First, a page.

“ORDERED that the two foreign country money judgments entered in favor of plaintiff VTB Bank (PJSC) (Bank) against defendant Igor Mavlyanov by the Meshchansky District Court of Moscow, awarding the Bank the total sum of RUB 2,245,899,146.78 in January 2017, are hereby recognized by this court, pursuant to CPLR article 53; and it is further
ORDERED that the Clerk of the Court is directed to enter judgment in favor of plaintiff and against defendant in the amount of RUB 2,245,899,146.78 (to be converted into United States dollars at the rate of exchange prevailing on the date of entry of the Russian judgments), together with statutory postjudgment interest at the rate of 9% per annum, as calculated by the Clerk, together with costs and disbursements to be taxed by the Clerk upon submission of an appropriate bill of costs.”
II. AO Alfa-Bank* v Oleg Yakovlev, Court of Appeal, Fourth Appellate District, Division One, State of California, 12 March 2018
Mr. Yakovlev was a Russian businessman who owned several Russian legal entities. Alfa-Bank loaned funds in 2007 and 2008 through a series of cash advances to a Russian company named Trial Trading House, LLC. The loans were secured by Yakovlev’s personal guarantee, subject to a separate surety agreement. With each cash advance to Trial Trading House, Mr. Yakovlev executed a supplemental agreement to the surety agreement guaranteeing the amount of that advance.
Under the surety agreement, the parties agreed to resolve all disputes in Meschansky District Court in Moscow. The surety agreement also specified a Moscow address of Mr. Yakovlev for notices (along with Mr. Yakovlev’s obligation to notify the bank of an address change). The address in the surety agreement also match Mr. Yakovlev’s registered address in Russia.
When Trial Trading House defaulted on its loan obligations, Alfa-Bank turned to Mr. Yakovlev for repayment under the sureties. In May 2009, Alfa-Bank filed a statement of claim against Yakovlev in the Meschansky District Court. By then, Mr. Yakovlev had already fled Russia and sought political asylum in the United States. He did not notify Alfa-Bank of any change in address.
The Moscow court attempted to serve Yakovlev with process at his Moscow residence. Without any response from Mr. Yakovlev, the case went to trial in his absence. In September 2009, the Moscow court entered judgment in Alfa-Bank’s favor. The judgment was not appealed within the relevant timeframe.
In 2014, Alfa-Bank brought the lawsuit in the Superior Court of San Diego County to recognize the Russian court judgment. The San Diego court ruled against Alfa-Bank, and the bank appealed. Below is the summary of the appellate court’s legal analysis.
Mr. Yakovlev objected on several grounds, among them the argument that he was not notified of the Russian proceeding, and that the Russian proceeding was incompatible with due process. Basically, Mr. Yakovlev was arguing that the service of process in the Russian proceeding was “ineffective”.
Under California statutory law, “the party seeking recognition of a foreign country judgment bears the initial burden to establish that the judgment falls within the scope of the statute.” In accordance with court documents, the parties did not dispute “that the Russian judgment conforms to the threshold requirements for recognition: it grants recovery of a sum of money; is final, conclusive, and enforceable in Russia; and is not a judgment for taxes, a fine, or other penalty, or a domestic relations judgment.”
As far as the relevant grounds for non-recognition go, “a judgment cannot be recognized if the foreign court lacked personal jurisdiction over the defendant. The court also has discretion not to recognize a judgment if: “(1) if the defendant did not receive notice of the foreign proceeding in sufficient time to enable him to defend… or (2) the specific proceeding in the foreign court was incompatible with due process of law.”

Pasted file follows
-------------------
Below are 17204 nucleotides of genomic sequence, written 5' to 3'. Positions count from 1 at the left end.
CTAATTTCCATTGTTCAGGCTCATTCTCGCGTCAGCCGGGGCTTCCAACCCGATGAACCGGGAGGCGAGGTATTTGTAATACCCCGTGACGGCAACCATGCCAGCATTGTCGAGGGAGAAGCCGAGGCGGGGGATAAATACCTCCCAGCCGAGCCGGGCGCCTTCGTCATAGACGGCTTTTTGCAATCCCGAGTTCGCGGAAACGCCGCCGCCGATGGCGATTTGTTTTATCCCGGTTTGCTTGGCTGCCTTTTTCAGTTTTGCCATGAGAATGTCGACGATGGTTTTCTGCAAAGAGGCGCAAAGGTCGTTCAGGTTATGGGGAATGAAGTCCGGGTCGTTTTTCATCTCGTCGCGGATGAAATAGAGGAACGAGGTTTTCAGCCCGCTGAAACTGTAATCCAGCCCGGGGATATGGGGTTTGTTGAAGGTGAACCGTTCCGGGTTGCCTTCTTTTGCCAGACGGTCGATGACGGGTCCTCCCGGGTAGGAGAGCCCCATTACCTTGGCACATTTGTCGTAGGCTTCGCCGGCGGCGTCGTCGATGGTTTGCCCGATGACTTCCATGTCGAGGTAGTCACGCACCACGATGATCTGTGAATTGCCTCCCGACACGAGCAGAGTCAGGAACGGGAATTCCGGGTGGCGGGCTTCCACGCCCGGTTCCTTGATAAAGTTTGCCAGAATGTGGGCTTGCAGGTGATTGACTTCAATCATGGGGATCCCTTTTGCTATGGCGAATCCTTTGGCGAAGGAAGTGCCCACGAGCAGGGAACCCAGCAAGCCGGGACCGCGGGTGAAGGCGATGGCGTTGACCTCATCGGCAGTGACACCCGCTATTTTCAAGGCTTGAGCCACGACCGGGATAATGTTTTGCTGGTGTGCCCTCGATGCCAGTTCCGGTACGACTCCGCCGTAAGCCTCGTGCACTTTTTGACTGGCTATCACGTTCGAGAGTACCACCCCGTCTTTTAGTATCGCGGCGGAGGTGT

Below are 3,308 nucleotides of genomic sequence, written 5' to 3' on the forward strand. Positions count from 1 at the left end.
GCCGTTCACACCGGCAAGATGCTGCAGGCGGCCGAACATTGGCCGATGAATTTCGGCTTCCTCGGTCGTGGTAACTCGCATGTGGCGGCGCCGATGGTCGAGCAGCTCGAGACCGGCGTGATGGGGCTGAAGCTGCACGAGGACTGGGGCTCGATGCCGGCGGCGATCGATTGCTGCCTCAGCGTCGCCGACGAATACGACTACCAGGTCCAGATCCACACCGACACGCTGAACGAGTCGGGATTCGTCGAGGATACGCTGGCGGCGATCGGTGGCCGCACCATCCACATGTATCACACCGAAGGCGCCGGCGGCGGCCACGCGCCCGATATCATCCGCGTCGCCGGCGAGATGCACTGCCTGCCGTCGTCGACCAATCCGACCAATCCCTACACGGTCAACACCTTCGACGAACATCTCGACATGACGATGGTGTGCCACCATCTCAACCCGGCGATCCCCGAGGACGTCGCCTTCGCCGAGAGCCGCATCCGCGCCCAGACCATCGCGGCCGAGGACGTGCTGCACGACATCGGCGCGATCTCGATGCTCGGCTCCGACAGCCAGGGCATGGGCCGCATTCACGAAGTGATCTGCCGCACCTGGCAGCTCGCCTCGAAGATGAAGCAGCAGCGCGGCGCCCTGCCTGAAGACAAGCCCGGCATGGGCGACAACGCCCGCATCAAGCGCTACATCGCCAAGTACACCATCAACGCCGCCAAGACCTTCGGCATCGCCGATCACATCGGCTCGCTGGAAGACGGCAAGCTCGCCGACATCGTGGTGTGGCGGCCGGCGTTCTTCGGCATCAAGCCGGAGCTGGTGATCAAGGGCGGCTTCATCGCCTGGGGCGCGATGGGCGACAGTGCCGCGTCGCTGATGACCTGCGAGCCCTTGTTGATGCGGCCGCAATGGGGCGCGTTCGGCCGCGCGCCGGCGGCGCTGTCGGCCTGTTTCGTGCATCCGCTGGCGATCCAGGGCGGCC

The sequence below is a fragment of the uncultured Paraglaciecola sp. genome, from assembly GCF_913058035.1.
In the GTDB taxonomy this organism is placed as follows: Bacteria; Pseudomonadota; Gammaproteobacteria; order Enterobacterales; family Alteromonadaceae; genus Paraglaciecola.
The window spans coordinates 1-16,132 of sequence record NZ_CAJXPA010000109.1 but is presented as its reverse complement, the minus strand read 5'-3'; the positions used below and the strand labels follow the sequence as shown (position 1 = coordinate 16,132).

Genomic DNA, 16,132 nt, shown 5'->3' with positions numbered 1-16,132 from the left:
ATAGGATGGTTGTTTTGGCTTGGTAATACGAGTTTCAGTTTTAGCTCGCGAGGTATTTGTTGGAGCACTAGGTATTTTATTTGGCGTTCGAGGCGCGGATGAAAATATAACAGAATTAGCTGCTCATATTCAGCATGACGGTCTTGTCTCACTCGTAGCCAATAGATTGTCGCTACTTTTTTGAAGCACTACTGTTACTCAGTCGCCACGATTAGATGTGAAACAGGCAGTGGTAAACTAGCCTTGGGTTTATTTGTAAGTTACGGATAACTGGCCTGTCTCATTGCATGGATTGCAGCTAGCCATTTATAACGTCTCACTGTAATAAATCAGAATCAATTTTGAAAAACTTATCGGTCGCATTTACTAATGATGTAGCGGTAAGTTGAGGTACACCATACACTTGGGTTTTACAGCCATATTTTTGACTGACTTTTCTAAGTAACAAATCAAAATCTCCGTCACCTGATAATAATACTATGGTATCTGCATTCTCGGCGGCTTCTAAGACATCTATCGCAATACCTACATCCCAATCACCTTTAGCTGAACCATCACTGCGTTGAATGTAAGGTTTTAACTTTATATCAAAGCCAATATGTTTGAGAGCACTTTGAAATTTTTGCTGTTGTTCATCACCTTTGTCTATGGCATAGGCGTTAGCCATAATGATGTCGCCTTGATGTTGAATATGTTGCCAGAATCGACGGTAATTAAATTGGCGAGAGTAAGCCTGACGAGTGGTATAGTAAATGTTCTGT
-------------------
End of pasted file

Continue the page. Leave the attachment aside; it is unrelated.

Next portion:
In accordance with the California court, “due process does not require actual notice; it requires only a method of service “reasonably calculated” to impart actual notice under the circumstances of the case. Service by registered mail to the address Yakovlev designated in the surety agreement met that standard.” Alfa-Bank provided a Russian law expert to explain the service of process under Russian law and provided copies of summons letters and telegrams sent to Yakovlev Russian registered address.
After an extensive analysis, the California court concluded that “[F]oreign courts are not required to adopt ‘every jot and tittle of American due process”… Russia “is not bound by our notions of due process,” and we do not “insist on the additional niceties of domestic jurisprudence” in deciding whether to enforce a Russian judgment.”
The appellate court reversed the decision of the San Diego trial court. The trial court was ordered to grant Alfa-Bank’s motion to recognize the Russian judgment and conduct further proceedings consistent with the opinion of the appellate court. The most recent development in the process was the issuance of the writ of execution (money judgment) on 27 March 2019, which means that the Sheriff of San Diego could then collect on the judgment for Alfa-Bank.
In general, straightforward monetary awards of foreign courts are more likely to be recognized and enforced in the United States. Also, it is important to point out that a foreign judgment should not be a penalty. “A judgment is a penalty even if it awards monetary damages to a private individual if the judgment seeks to redress a public wrong and vindicate the public justice, as opposed to affording a private remedy to a person injured by the wrongful act” (Plata v. Darbun Enterprises, Inc., 2014). As a result, foreign judgments for fines, penalties or taxes will not be enforced.
*In the original court documents AO Alfa-Bank is spelled as AO ALPHA-BANK
Please feel free to contact us if you have any questions about recognition of Russian judgments in the U.S. We will be happy to assist you through this process, both in Russia and the United States.
This legal update is prepared for the purpose of information only. It is not intended to a be a comprehensive study or professional opinion and shall not be used as a substitute for a legal advice.